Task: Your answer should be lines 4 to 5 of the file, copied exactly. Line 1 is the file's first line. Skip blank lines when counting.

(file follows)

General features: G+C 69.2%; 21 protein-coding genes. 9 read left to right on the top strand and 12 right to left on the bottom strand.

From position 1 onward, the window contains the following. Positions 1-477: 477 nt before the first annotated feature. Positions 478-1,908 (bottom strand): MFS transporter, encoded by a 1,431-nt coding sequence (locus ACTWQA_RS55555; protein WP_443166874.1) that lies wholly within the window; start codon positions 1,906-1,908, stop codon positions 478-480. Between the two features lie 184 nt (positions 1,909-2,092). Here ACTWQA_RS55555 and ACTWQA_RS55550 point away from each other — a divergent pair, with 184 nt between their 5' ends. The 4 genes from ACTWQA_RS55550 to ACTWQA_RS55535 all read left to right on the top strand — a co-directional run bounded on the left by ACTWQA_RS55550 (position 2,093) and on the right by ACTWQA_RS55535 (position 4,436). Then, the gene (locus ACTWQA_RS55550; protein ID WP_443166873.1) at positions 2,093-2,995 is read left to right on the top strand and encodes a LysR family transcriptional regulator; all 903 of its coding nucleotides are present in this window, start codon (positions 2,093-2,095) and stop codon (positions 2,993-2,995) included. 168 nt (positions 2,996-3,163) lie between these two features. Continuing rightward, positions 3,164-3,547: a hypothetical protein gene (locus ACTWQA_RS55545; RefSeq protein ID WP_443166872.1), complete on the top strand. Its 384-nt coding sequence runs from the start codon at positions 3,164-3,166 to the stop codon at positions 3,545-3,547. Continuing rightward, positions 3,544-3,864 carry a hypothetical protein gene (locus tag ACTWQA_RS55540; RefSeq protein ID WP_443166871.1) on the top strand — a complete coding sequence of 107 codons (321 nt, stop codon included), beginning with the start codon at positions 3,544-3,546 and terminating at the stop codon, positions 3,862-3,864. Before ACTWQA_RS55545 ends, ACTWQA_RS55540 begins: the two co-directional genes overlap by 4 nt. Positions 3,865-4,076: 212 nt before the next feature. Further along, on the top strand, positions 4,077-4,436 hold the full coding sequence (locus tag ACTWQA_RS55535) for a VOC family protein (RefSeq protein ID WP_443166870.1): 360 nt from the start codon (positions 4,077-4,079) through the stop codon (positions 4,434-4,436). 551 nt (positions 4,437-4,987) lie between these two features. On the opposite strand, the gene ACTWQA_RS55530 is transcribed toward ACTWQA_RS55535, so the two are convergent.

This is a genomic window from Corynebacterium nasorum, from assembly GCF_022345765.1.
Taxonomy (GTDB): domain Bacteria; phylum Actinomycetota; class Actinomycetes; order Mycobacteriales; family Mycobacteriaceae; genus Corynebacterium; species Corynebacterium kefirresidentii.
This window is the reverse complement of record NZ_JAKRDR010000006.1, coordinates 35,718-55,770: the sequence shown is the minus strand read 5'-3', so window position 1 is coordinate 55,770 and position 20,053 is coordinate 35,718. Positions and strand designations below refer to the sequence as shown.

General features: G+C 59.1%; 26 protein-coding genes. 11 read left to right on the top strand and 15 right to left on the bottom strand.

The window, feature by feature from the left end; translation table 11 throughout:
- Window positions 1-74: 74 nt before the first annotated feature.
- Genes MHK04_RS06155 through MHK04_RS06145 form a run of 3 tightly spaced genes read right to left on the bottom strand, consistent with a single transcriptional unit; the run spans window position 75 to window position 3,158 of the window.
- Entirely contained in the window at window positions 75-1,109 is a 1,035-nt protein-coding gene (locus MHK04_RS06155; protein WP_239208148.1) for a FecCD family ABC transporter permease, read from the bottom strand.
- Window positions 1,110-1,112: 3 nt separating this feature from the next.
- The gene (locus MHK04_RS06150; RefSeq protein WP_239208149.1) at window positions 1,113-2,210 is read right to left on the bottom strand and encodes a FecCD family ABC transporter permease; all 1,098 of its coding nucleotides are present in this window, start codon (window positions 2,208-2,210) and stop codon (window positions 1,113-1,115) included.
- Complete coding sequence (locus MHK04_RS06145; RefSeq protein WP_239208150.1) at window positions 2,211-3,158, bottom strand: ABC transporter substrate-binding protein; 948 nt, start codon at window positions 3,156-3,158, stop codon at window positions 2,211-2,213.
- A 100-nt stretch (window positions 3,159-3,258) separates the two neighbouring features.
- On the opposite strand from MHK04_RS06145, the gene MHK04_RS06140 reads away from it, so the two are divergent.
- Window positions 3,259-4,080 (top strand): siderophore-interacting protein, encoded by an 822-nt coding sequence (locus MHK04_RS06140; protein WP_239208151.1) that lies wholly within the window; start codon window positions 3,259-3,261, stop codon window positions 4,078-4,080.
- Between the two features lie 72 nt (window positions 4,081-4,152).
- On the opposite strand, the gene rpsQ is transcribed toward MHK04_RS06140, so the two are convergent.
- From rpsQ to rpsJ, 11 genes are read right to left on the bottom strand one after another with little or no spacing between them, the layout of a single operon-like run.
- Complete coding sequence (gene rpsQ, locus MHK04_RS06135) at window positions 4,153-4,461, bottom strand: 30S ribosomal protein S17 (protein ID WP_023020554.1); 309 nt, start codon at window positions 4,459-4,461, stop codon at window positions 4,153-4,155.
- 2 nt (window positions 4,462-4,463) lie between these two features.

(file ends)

Taxonomy (GTDB): domain Bacteria; phylum Actinomycetota; class Actinomycetes; order Mycobacteriales; family Mycobacteriaceae; genus Corynebacterium; species Corynebacterium kefirresidentii.
This window is the reverse complement of record NZ_JAKRDR010000006.1, coordinates 35,718-55,770: the sequence shown is the minus strand read 5'-3', so window position 1 is coordinate 55,770 and position 20,053 is coordinate 35,718. Positions and strand designations below refer to the sequence as shown.